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Nov 20, 2007 09:09 PM

How can I cook a whole NY strip?

Is there a way to prepare a whole NY strip, or is my best bet to slice it into thick steaks and cook each piece individually?

I lucked out and found a huge piece (7 lbs or more, it looks like a prime rib) ridiculously cheap, and I'm thinking about having it as our Thanksgiving alternative meat.

I'm hoping someone will tell me that it works as a roast the way prime rib does. Otherwise I'm just going to slice into one and a half inch thick steaks, sear on high heat on both side, then pop in the oven until medium rare. Do this to three or so steaks, slice thickly, and serve instead of a more traditional ham. No one's going to have room for a whole steak, but a nice chunk or two would be a great addition.

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  1. I would treat a cut of beef similar to a rib roast. Rub it with a bit of oil and salt and pepper. sear it and then roast it in a 350 oven until you have a internal temp at the center of 135-140°, plus carryover.

    Crusting it with Dijon mustard and cracked black pepper would also be a idea.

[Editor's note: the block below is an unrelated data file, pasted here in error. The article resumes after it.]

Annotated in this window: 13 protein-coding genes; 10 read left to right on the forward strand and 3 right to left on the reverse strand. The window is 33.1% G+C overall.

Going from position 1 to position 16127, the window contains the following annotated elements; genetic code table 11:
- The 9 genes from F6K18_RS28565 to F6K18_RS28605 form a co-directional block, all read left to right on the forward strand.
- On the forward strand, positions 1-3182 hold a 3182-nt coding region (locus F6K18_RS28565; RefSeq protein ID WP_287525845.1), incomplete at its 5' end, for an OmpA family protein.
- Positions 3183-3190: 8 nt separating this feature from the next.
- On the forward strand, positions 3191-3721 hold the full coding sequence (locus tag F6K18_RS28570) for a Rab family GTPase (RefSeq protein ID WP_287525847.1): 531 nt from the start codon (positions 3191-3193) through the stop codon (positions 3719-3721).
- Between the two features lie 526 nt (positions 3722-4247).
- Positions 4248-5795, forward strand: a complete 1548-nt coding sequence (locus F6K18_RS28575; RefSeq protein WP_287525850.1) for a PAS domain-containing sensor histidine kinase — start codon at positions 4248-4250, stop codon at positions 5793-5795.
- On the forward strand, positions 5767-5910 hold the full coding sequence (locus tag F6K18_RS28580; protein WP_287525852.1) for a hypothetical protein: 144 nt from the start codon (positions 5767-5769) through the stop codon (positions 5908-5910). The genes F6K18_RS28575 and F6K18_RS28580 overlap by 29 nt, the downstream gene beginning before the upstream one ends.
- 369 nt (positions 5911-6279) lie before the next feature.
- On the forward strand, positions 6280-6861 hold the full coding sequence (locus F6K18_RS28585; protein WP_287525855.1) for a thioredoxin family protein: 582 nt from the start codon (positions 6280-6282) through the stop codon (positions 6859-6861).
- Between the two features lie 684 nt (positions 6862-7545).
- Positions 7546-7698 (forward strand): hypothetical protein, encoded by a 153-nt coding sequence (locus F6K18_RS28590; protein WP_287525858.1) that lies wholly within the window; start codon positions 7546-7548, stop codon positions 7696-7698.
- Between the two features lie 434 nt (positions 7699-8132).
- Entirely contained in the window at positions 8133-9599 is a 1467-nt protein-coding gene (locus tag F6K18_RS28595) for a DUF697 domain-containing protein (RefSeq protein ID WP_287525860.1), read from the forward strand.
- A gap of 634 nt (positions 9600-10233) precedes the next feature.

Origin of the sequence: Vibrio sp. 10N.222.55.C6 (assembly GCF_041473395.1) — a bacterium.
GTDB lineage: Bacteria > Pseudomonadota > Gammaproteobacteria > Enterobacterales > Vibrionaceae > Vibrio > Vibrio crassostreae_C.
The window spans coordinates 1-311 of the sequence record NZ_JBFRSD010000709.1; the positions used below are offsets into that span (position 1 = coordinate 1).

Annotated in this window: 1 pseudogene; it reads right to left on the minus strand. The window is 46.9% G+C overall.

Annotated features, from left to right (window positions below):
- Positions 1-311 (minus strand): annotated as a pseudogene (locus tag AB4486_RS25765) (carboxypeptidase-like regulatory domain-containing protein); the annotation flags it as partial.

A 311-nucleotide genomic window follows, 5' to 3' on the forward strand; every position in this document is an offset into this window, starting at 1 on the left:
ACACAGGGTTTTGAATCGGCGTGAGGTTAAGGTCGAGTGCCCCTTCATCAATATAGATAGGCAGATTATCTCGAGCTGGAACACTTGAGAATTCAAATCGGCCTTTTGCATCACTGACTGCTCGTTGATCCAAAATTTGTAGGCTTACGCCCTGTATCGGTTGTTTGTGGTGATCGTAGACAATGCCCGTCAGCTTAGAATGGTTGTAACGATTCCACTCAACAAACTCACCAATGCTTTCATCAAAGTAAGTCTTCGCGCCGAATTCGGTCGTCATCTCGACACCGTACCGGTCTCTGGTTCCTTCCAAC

3 Replies
    1. re: Kelli2006

      I agree with Kelli2006 to cook it as a roast but please don't cook it till 140 unless you like hockey pucks. I'd take it out at about 115. A huge roast like that will increase probably 10-15 degrees from carryover which should make it a nice rare/medium rare. If the entire roast is too big for your dinner, I'd cut it in a half and still roast it.

      I'd salt it or rub it tonight and then roast tomorrow. Also, be sure to take it out of the fridge at least an hour, preferably 2 or 3 hours, before cooking it to let it come up to room temp. That will help with the even cooking.

      1. re: ESNY

        ESNY, thank you for agreeing with me but according to the Angus beef processors and food TV, 130-140°F is still on the low end for medium rare, even when carryover is factored in.

        When I worked in kitchens, we aimed for 125-30 in the center of large rib roasts, so that would give us end slices of medium+, and the middle is still a blueish-red rare.

        1. re: Kelli2006

          Thanks! Good to know I can treat it the way I would a rib roast. And just to add more opinions to the mix, I usually cook my rib roasts to 135 or so, and they come out pink in the middle. When I've done under 130 it's always completely raw in the center, as Kelli says.

    2. New York strip is great on the grill. Season the night before, sear it then cook over indirect heat. Be sure to let it rest before carving so you don't lose all the juices. Very easy to slice and serve to a crowd. I cooked two whole strips for a party at my house and served 50 people.

      1. I think this approach came from a Tom Colicchio book. You cut it into 3" thick steaks, and cut each one in half cross-ways so you have roughly cube-shaped pieces. Pan saute them in butter and thyme sprigs so all sides get browned and the middle will be medium rare.